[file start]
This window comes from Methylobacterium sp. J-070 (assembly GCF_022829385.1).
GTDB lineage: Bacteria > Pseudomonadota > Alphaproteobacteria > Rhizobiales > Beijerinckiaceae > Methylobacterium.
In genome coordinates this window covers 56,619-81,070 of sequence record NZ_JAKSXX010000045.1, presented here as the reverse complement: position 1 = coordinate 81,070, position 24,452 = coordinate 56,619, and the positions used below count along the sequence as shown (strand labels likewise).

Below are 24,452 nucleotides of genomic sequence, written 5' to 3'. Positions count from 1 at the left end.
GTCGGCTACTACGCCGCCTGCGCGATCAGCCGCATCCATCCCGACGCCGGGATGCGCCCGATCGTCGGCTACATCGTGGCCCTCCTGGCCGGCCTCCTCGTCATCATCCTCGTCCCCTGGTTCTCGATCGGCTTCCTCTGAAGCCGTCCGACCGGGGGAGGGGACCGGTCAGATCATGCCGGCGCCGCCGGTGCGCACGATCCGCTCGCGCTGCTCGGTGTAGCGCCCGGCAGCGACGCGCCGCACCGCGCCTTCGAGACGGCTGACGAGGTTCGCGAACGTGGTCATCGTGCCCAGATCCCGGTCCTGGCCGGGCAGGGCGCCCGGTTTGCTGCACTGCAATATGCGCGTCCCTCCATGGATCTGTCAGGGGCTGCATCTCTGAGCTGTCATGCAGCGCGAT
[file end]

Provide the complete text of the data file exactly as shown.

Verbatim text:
This window comes from Methylobacterium sp. J-070 (assembly GCF_022829385.1).
GTDB lineage: Bacteria > Pseudomonadota > Alphaproteobacteria > Rhizobiales > Beijerinckiaceae > Methylobacterium.
In genome coordinates this window covers 56,619-81,070 of sequence record NZ_JAKSXX010000045.1, presented here as the reverse complement: position 1 = coordinate 81,070, position 24,452 = coordinate 56,619, and the positions used below count along the sequence as shown (strand labels likewise).

Below are 24,452 nucleotides of genomic sequence, written 5' to 3'. Positions count from 1 at the left end.
GTCGGCTACTACGCCGCCTGCGCGATCAGCCGCATCCATCCCGACGCCGGGATGCGCCCGATCGTCGGCTACATCGTGGCCCTCCTGGCCGGCCTCCTCGTCATCATCCTCGTCCCCTGGTTCTCGATCGGCTTCCTCTGAAGCCGTCCGACCGGGGGAGGGGACCGGTCAGATCATGCCGGCGCCGCCGGTGCGCACGATCCGCTCGCGCTGCTCGGTGTAGCGCCCGGCAGCGACGCGCCGCACCGCGCCTTCGAGACGGCTGACGAGGTTCGCGAACGTGGTCATCGTGCCCAGATCCCGGTCCTGGCCGGGCAGGGCGCCCGGTTTGCTGCACTGCAATATGCGCGTCCCTCCATGGATCTGTCAGGGGCTGCATCTCTGAGCTGTCATGCAGCGCGAT